The Texas state climatologist — the top climate official in one of the most conservative states in the country — has predicted that this year probably will be the warmest on record.

In his periodic report on Texas weather and crops released this week, Texas A&M University atmospheric scientist John Nielsen-Gammon said:

Global temperatures have been relatively flat for the past several years. Some people use that information to try to imply that global warming has stopped. But it turns out that the factors causing global warming are still there, it’s just that the El Niño-La Niña cycle has temporarily trended cooler and has partially masked the warming. In the tropical Pacific, there’s actually fairly cold water just below the surface. With a La Niña event, that cold water is drawn all the way up to the surface, and interacts with the atmosphere and causes it to be cooler. If you leave the refrigerator door open, the room will be a little cooler. If my forecast is correct, and there’s no La Niña to hide the underlying warming trend, global surface temperatures are likely to increase and set a new record this year.

He may well be right.

A quick check of the 10 warmest years on record, based upon data going back to 1880, shows that 2010 was the warmest year on record, followed by 2005. Last year was the 10th warmest.

The last two years, as shown in the chart below, were La Nina years so we would expect them to be a bit cooler. The most recent El Nino year, 2010, was the warmest overall year on record.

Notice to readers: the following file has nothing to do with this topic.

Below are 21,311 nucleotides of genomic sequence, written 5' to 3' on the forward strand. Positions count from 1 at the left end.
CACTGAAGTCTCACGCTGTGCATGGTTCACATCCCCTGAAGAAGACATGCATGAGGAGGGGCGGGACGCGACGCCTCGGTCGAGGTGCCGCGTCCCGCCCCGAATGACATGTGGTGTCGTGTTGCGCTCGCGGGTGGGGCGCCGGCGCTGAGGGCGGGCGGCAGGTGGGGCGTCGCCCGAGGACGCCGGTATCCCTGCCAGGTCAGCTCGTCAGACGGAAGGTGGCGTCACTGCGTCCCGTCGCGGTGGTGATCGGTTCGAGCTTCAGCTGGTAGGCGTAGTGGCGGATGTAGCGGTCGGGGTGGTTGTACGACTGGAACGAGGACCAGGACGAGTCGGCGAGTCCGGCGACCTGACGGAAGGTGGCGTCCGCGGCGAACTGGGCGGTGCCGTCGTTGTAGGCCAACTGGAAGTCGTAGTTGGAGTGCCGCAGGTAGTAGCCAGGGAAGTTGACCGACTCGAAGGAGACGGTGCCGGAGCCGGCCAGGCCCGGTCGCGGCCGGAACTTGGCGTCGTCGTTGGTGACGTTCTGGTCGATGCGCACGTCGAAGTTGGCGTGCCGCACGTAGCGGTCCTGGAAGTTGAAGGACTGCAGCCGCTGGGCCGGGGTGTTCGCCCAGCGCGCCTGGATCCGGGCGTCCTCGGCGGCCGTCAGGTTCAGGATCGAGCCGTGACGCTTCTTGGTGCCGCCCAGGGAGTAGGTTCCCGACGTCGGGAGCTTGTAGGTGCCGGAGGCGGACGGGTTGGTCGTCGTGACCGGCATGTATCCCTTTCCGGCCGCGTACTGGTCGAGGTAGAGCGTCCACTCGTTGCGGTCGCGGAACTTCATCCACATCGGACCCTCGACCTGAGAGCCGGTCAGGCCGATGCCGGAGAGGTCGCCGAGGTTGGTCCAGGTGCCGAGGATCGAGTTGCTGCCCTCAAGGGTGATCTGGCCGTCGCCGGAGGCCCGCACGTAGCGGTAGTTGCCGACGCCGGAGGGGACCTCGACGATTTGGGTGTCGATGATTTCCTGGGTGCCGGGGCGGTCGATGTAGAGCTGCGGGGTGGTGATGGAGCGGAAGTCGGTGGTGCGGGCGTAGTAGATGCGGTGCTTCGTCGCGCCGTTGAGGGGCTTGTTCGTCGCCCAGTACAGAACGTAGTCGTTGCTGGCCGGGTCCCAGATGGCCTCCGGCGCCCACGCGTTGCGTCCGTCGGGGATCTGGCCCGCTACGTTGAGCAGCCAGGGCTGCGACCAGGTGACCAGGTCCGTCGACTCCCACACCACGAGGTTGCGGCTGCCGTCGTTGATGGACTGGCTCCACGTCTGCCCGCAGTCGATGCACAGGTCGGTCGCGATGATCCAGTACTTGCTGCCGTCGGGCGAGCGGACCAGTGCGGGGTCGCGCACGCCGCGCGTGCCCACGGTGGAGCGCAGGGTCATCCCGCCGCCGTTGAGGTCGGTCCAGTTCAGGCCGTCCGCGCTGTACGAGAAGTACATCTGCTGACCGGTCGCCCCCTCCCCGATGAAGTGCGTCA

Global Temps

This year most dynamical forecast models suggest conditions in the equatorial Pacific Ocean where these patterns occur will be neutral, and thus no El Nino or La Nina is likely to form. If this is indeed the case then there’s a good chance this year could rival 2010 as the warmest on record.

The significance of this prediction is that it’s coming from Nielsen-Gammon, who was appointed by George W. Bush back in 2000 when he was still the governor. He has continued to serve under Gov. Rick Perry for the last 12 years.

I have the highest regard for Nielsen-Gammon, who has won numerous awards for his work and has been an exceptional climatologist in both providing data and public information about his work. He is well regarded among both climate scientists and those who are skeptical about climate change because he does not hold “radical” or “alarmist” views.

In short, he has been a voice of reason. And now he has given us reason to be concerned.

This article was written by Eric Berger of the Houston Chronicle.  The original story can be found at this link: